ILNews

Former senior judge faces disciplinary proceedings

Back to TopCommentsE-mailPrintBookmark and Share

A former senior judge in northern Indiana faces disciplinary action for charges that she had a sexual relationship with a client to whom she was appointed as a public defender.

Lisa Traylor-Wolff of Logansport was appointed in January 2012 as S.W.’s public defender in a Cass County case in which he was sentenced to 30 years for convictions of robbery and criminal confinement. She represented him during his appeal until his conviction was affirmed by the Indiana Court of Appeals in mid-July 2012.

Between February 2012 and June 2012, Traylor-Wolff “developed a more personal relationship” with S.W., according to the notice of the institution of formal proceedings and statement of charges issued Monday by the Indiana Commission on Judicial Qualifications.

Traylor-Wolff allegedly provided S.W. with art, books and cash, and she completed a Bible study with him before the relationship became sexual. The two kissed on multiple occasions during Traylor-Wolff’s visits with him in the prison’s attorney-client visitations rooms, according to the three counts against her. On a visit in June 2012, correction officers witnessed “excessive fondling with intent to sexually gratify over the clothing.”

The alleged conduct violates Rule 1.8(j) of the Indiana Rules of Professional Conduct and Miami Correctional Facility visitation rules, and S.W. was issued a disciplinary write-up and sanctioned with a loss of jail credit time.

The charges against Traylor-Wolff also accuse her of violating Rule 1.7(a)(2), prohibiting a lawyer from representing a client if there is significant risk that the representation will be materially limited by a personal interest of the lawyer.

Traylor-Wolff was certified as a senior judge at the time of the alleged violations, putting the discipline against her before the Judicial Qualifications Commission, according to Supreme Court Public Information Officer Kathryn Dolan. The former judge also is charged with violating rules of the Code of Judicial Conduct.

Traylor-Wolff had been a senior judge since 2001 and did not seek recertification as a senior judge at the end of 2012, Dolan said. She was admitted to practice in 1986 and is listed as active and in good standing on the Indiana Roll of Attorneys with no prior record of discipline. She served on the bench in Fulton and Pulaski counties in the 1990s until becoming a senior judge.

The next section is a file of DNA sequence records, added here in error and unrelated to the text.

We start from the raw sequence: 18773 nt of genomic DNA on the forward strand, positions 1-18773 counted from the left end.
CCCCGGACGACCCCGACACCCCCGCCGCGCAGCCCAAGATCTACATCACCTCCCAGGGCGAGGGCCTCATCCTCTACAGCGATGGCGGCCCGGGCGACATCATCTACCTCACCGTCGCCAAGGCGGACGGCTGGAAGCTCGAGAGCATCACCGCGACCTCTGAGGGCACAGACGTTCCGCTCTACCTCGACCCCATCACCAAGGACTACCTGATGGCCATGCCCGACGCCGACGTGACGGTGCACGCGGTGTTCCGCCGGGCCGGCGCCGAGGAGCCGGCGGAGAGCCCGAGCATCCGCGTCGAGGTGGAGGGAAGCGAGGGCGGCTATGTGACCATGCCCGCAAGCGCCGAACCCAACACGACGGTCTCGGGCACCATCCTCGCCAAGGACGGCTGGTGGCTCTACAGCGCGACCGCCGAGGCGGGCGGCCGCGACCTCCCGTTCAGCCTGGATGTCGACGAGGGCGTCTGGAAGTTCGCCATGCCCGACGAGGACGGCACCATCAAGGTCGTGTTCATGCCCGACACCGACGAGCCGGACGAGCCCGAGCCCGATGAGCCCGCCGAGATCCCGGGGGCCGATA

Traylor-Wolff has 20 days to file an answer with the Supreme Court, after which three masters may be appointed to conduct a public hearing on the disciplinary charges.
 

 

ADVERTISEMENT

Post a comment to this story

COMMENTS POLICY
We reserve the right to remove any post that we feel is obscene, profane, vulgar, racist, sexually explicit, abusive, or hateful.
 
You are legally responsible for what you post and your anonymity is not guaranteed.
 
Posts that insult, defame, threaten, harass or abuse other readers or people mentioned in Indiana Lawyer editorial content are also subject to removal. Please respect the privacy of individuals and refrain from posting personal information.
 
No solicitations, spamming or advertisements are allowed. Readers may post links to other informational websites that are relevant to the topic at hand, but please do not link to objectionable material.
 
We may remove messages that are unrelated to the topic, encourage illegal activity, use all capital letters or are unreadable.
 

Messages that are flagged by readers as objectionable will be reviewed and may or may not be removed. Please do not flag a post simply because you disagree with it.

Sponsored by
ADVERTISEMENT
Subscribe to Indiana Lawyer
  1. Can I get this form on line,if not where can I obtain one. I am eligible.

  2. What a fine example of the best of the Hoosier tradition! How sad that the AP has to include partisan snark in the obit for this great American patriot and adventurer.

  3. Why are all these lawyers yakking to the media about pending matters? Trial by media? What the devil happened to not making extrajudicial statements? The system is falling apart.

  4. It is a sad story indeed as this couple has been only in survival mode, NOT found guilty with Ponzi, shaken down for 5 years and pursued by prosecution that has been ignited by a civil suit with very deep pockets wrenched in their bitterness...It has been said that many of us are breaking an average of 300 federal laws a day without even knowing it. Structuring laws, & civilForfeiture laws are among the scariest that need to be restructured or repealed . These laws were initially created for drug Lords and laundering money and now reach over that line. Here you have a couple that took out their own money, not drug money, not laundering. Yes...Many upset that they lost money...but how much did they make before it all fell apart? No one ask that question? A civil suit against Williams was awarded because he has no more money to fight...they pushed for a break in order...they took all his belongings...even underwear, shoes and clothes? who does that? What allows that? Maybe if you had the picture of him purchasing a jacket at the Goodwill just to go to court the next day...his enemy may be satisfied? But not likely...bitterness is a master. For happy ending lovers, you will be happy to know they have a faith that has changed their world and a solid love that many of us can only dream about. They will spend their time in federal jail for taking their money from their account, but at the end of the day they have loyal friends, a true love and a hope of a new life in time...and none of that can be bought or taken That is the real story.

  5. Could be his email did something especially heinous, really over the top like questioning Ind S.Ct. officials or accusing JLAP of being the political correctness police.

ADVERTISEMENT